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Essay on “World Population vs World Resources” Complete Essay for Class 9, Class 10, Class 12 and Graduation and other classes.

World Population vs World Resources

Outlines : The problems associated with the Third World affect the whole world. How we deal with these problems will largely determine our future, and that of our children and grandchildren. What was already, in 1950, a record human population, tripled during the course of a single human lifetime. This surge represents an extraordinary and unprecedented situation. The challenge presented to the productivity capacity of the Earth by this increase is neither “normal” nor a circumstance that we can expect to deal with, by applying the standard behaviours of the past.

The worldwide distribution of this population growth ought also to be a major cause of concern. During the past 35 years, well over two thousand million people have been added in the less developed countries alone. This number equals the entire world population as recently as 1932. During the same period “only” 300 million people were added in the developed countries. About 90 per cent of this population growth occurred in countries that lie wholly or partly in the tropics, a relationship that is important to understand. By the year 2020, the population of the mainly tropical, less developed countries, will have grown from approximately 45 per cent of the total in 1950 to more than 64 per cent. The worldwide rate of economic growth has fallen substantially from the four per cent of characteristic of the third quarter of the 20th century. For the next two decades, many estimate that it may be no higher than two per cent, as it has been for the past several years. This sort of economic environment, in the context of the much discussed debts of some countries, makes it difficult to imagine how these countries will be able to meet the ordinary needs of their people, much less be able to improve conditions in the future. The developed countries control some 80 per cent of the global economy. In stark contrast, the less developed countries control only about 17.6 per cent of that economy. .Further, the developed countries consume about 80 per cent of the 4otal world supply of energy, the less developed countries about 12 per cent. In sum, a quarter of the world’s population (a proportion that is rapidly dropping) controls more than four fifths of the world’s goods, while a majority of the population (rapidly increasing in size) has access to no more than a sixth of any commodity involved in the world’s productivity. Can this relationship be sustained, as the disproportionate distribution of people becomes ever more extreme? The consequences of population growth, for example, in Kenya today, are absolutely different from those in Europe or the United States of a century ago, and a direct comparison between the two situations is invalid.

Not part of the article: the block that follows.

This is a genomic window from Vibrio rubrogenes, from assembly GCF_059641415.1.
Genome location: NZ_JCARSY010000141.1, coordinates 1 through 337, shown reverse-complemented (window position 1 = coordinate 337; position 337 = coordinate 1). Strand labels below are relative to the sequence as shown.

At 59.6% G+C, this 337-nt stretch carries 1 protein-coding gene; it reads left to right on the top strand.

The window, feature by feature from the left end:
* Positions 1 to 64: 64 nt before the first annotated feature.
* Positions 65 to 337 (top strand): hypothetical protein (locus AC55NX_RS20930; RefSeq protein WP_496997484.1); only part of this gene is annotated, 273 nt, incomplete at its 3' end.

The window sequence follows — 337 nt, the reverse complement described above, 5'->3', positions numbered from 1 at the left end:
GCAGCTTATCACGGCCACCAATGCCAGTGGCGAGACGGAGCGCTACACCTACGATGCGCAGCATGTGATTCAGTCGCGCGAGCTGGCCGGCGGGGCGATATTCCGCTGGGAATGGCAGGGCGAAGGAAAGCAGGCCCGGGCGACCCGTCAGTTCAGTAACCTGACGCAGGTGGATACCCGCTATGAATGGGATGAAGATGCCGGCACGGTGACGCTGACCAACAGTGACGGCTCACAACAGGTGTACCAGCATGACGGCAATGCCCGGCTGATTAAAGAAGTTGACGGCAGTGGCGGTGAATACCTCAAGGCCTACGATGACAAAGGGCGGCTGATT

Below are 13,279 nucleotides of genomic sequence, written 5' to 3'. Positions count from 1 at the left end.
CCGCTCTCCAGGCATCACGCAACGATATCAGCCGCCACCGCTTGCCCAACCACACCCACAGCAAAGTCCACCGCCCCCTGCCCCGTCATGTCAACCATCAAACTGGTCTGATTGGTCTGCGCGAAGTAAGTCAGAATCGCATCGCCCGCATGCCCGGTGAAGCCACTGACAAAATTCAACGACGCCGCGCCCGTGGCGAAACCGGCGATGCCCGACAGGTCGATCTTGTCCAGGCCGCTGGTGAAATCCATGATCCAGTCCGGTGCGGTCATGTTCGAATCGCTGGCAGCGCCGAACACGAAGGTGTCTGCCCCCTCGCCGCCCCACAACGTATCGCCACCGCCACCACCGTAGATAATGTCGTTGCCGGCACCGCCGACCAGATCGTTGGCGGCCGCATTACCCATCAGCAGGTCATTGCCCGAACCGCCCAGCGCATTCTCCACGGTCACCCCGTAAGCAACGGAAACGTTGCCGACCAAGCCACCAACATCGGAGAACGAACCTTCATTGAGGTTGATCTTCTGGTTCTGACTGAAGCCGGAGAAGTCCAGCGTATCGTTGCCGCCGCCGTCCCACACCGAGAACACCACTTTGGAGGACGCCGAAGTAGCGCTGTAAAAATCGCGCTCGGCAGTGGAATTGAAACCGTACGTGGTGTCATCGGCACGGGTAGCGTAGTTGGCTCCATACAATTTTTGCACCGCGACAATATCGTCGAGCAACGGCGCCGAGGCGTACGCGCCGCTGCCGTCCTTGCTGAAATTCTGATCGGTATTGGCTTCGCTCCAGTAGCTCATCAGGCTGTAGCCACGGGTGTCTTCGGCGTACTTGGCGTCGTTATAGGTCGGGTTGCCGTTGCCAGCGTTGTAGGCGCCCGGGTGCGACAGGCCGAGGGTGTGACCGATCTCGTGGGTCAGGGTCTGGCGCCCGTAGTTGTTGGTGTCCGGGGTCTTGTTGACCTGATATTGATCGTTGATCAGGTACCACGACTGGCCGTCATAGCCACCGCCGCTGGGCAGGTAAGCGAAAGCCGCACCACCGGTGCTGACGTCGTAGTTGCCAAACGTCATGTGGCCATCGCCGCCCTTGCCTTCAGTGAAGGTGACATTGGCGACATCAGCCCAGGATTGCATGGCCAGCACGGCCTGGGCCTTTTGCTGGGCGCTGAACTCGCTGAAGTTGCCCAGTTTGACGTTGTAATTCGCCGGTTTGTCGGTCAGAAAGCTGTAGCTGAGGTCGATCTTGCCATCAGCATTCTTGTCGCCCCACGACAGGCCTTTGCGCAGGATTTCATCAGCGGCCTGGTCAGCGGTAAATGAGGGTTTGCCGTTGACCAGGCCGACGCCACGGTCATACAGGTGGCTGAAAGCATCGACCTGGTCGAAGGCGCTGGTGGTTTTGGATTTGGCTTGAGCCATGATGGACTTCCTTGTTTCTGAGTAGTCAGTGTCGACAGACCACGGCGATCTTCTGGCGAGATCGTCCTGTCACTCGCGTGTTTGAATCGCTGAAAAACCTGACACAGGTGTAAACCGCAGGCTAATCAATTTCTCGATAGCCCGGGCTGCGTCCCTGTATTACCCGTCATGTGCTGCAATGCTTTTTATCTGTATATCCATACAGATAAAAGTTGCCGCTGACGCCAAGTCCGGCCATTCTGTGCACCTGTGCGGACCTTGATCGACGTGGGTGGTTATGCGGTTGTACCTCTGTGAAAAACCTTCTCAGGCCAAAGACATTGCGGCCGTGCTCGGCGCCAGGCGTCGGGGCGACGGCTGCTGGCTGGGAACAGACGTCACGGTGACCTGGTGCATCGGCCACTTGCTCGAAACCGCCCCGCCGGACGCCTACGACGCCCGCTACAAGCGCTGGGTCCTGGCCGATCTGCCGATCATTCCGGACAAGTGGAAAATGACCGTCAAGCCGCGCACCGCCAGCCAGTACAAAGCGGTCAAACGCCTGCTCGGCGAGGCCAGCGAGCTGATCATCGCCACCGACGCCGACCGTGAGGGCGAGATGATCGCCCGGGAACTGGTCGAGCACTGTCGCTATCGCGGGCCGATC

An associated global problem is that of the rapid destructions of forests and other potentially renewable tropical resources. In 1981, the Tropical Forest Resources Assessment Project of the UN Food and Agriculture Organization (FAO) estimated that 44 per cent of the tropical rain forests had already been disturbed. The study estimated that about 1.1 per cent of the remainder was being logged each year at the time. The total area of the remaining forest amounted to approximately the size of the United States, west of the Mississippi River. If clearing were to continue at this rate, all the tropical rain forests would be gone in 90 years. The estimate only begins to suggest the gravity of the problem since clear cutting is merely the most extreme form of forest conversion. African conservationist Norman Myers, in his outstanding book, ‘The Primary Source’, estimates the overall rate of forest conversion to be two to three times as great as that suggested by the FAO figures. In the next 35 years, the population of the tropical countries will approximately double, from its present level, to about five thousand million. The governments of these countries are already faced with staggering debts, a sluggish world economy, and the rapid loss of the productive capacity of their lands. To expand their economies rapidly enough to continue to care for the needs of their people at 1984 levels, clearly, would be an unprecedented economic miracle for these governments. But even if they were able to do so, the numbers of their people living in absolute poverty would continue to increase as rapidly as their populations as a whole. Poor people would obviously continue to destroy their forests more and more rapidly with each passing year. Shifting cultivation and other forms of agriculture, generally fail quickly in most tropical regions. The reason lies in the characteristics of the soils and plants that occur in these areas. Although tropical soils are extremely varied, many are highly infertile. They are able to support lush forests, in spite of their infertility, because most of the meagre amounts of nutrients present actually, are held within the trees and other vegetation. The roots of these trees spread only through the top few centimetres of soil. Quickly and efficiently, the roots recover nutrients from the leaves that fall to the ground, transferring them directly back into the plants from which they have fallen. Once the trees have been cut, they decay or are burned, releasing relatively large amounts of nutrients into the soils. It is then possible to grow crops on this land successfully for a few years, until the available nutrients are used up. If the cutover areas are then left to recover for many years, and if there is undisturbed for nearby, the original plant communities may eventually be restored This process normally takes decades, even centuries, dependini upon the type of forest involved. But rarely will it be allowed to reach completion anywhere in the world, in the future. There are simply too many people and consequently too little time. The relent. less search for firewood, the most important source of energy in many parts of the tropics, is one reason that the forests usually cannot recover.